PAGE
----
Hand to heart, I do not know one woman who has not experienced some form of sexual humiliation. Whether it was unwanted expectations or comments about her body, threats to her safety, or actual assault, every female I know has been belittled by the views or actions of someone wielding unhealthy, typically masculine, power over her. And the more I try to breathe into this realization so that I can open up and face it, the deeper into frustration I fall over the devastating consequences of it all.
A dear friend suggested I read Roxane Gay’s It’s Not That Bad, a book of beautifully brutal essays from a variety of voices and gender identities discussing the life-altering effects of unwanted sexual experience. I have been baby-stepping my way through the collection, nodding and sighing uncontrollably. This line from Nora Salem’s essay “The Life Ruiner” hit me squarely in the gut:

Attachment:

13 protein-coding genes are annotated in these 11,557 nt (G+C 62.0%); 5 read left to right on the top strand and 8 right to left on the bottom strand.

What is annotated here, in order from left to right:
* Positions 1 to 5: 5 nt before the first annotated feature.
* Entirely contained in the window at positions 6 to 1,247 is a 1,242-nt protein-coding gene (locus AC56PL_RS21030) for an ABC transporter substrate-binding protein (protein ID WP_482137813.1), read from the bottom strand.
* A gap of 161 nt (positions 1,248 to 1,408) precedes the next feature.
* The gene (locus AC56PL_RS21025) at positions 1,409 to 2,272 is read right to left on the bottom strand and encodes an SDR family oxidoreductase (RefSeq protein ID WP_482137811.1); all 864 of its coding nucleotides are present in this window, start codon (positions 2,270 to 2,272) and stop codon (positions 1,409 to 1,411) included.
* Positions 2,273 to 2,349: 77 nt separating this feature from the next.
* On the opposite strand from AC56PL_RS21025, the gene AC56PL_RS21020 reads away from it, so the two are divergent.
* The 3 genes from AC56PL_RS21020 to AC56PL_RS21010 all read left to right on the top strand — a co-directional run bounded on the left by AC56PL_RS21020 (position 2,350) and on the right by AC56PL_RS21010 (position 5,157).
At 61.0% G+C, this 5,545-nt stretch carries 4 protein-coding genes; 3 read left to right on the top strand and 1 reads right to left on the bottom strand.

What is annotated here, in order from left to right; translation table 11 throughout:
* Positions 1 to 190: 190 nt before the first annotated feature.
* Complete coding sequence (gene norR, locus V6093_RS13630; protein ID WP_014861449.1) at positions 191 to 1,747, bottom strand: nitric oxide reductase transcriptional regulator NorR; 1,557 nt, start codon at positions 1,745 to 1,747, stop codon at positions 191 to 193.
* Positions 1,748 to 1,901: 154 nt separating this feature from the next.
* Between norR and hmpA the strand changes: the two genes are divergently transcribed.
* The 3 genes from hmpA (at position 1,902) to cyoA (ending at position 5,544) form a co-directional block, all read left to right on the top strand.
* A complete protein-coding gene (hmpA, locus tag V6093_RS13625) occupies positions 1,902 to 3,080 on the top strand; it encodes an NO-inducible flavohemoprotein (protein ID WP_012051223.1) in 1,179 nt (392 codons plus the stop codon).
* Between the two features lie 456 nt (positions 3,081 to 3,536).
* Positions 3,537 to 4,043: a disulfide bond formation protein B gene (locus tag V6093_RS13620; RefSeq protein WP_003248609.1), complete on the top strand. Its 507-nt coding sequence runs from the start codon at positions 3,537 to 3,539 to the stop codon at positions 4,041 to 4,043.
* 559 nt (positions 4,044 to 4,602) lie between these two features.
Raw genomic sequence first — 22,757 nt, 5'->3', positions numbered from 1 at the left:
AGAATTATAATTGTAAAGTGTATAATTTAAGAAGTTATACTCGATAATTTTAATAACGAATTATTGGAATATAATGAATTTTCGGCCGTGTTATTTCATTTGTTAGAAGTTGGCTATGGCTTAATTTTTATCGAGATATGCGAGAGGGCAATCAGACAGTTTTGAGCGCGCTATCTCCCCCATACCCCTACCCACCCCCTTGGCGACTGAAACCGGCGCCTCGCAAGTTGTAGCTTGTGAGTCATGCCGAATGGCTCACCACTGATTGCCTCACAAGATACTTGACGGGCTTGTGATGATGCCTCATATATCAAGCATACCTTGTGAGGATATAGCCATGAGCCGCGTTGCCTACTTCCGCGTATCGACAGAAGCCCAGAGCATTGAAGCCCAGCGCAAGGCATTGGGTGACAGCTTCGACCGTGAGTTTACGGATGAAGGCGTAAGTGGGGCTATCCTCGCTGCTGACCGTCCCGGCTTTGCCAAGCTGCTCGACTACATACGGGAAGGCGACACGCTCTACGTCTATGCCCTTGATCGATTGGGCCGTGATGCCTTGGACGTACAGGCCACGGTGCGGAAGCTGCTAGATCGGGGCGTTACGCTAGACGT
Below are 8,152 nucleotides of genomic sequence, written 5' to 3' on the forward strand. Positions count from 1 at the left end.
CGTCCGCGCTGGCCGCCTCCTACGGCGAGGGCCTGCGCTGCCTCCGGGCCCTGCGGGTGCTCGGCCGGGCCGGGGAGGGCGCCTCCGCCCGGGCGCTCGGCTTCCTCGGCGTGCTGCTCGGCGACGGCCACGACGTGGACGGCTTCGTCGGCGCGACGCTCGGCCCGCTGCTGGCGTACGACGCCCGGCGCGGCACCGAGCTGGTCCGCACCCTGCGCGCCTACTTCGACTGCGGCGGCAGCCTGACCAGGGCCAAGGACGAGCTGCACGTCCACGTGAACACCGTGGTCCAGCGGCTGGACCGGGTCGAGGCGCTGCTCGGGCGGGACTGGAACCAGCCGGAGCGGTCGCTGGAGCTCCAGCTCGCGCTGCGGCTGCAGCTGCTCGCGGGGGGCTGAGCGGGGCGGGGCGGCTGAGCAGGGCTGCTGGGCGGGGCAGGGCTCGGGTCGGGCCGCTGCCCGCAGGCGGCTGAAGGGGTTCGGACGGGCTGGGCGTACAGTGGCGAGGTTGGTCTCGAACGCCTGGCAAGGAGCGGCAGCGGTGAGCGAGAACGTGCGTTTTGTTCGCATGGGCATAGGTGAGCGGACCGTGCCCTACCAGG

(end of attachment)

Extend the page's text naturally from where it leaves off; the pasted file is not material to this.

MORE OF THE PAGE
Perhaps the most horrifying thing about nonconsensual sex is that, in an instant, it erases you.
Sure, we may look the same on the outside afterward, but we feel completely hollowed out inside, an empty container mindlessly discarded after its contents have been devoured. So we split, we run like hell from our bodies and spirits because facing the shock and pain is unbearable. What was once a childhood temple of pleasure and freedom, allowing us to run, jump, play, explore, and deeply know becomes, in an instant, nothing but a receptacle for our most vicious secret, a painfully shameful memory, plus fear, fear, and more fear.
All of this distancing from our bodies and spirits comes at a price: we leave behind our inner voice, our instincts, rendering us rudderless in a choppy and unforgiving sea of shame.